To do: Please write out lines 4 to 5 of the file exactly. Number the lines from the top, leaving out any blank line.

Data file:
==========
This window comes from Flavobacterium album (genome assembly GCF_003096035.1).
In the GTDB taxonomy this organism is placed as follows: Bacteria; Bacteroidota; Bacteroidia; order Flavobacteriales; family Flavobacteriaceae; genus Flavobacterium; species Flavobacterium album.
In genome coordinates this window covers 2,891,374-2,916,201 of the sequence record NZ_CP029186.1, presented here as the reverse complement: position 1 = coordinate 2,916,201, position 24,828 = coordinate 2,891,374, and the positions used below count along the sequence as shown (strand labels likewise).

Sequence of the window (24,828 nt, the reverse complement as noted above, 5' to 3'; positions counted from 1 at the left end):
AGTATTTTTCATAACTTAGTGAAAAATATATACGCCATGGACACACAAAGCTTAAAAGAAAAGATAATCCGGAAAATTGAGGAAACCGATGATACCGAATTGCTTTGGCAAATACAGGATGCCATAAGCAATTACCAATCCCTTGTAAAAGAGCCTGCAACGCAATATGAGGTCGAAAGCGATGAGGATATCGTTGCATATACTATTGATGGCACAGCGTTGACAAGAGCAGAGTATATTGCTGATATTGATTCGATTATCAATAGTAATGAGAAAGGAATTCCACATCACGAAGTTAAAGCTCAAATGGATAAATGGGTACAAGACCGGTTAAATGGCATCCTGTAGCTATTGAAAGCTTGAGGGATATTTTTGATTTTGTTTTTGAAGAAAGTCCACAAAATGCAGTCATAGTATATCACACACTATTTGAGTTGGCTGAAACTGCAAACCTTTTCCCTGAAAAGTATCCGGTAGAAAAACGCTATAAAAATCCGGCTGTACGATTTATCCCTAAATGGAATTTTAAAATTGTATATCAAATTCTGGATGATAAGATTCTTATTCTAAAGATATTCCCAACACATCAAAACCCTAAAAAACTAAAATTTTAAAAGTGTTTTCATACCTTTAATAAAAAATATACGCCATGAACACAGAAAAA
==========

Sequence of the window (24,828 nt, the reverse complement as noted above, 5' to 3'; positions counted from 1 at the left end):
AGTATTTTTCATAACTTAGTGAAAAATATATACGCCATGGACACACAAAGCTTAAAAGAAAAGATAATCCGGAAAATTGAGGAAACCGATGATACCGAATTGCTTTGGCAAATACAGGATGCCATAAGCAATTACCAATCCCTTGTAAAAGAGCCTGCAACGCAATATGAGGTCGAAAGCGATGAGGATATCGTTGCATATACTATTGATGGCACAGCGTTGACAAGAGCAGAGTATATTGCTGATATTGATTCGATTATCAATAGTAATGAGAAAGGAATTCCACATCACGAAGTTAAAGCTCAAATGGATAAATGGGTACAAGACCGGTTAAATGGCATCCTGTAGCTATTGAAAGCTTGAGGGATATTTTTGATTTTGTTTTTGAAGAAAGTCCACAAAATGCAGTCATAGTATATCACACACTATTTGAGTTGGCTGAAACTGCAAACCTTTTCCCTGAAAAGTATCCGGTAGAAAAACGCTATAAAAATCCGGCTGTACGATTTATCCCTAAATGGAATTTTAAAATTGTATATCAAATTCTGGATGATAAGATTCTTATTCTAAAGATATTCCCAACACATCAAAACCCTAAAAAACTAAAATTTTAAAAGTGTTTTCATACCTTTAATAAAAAATATACGCCATGAACACAGAAAAA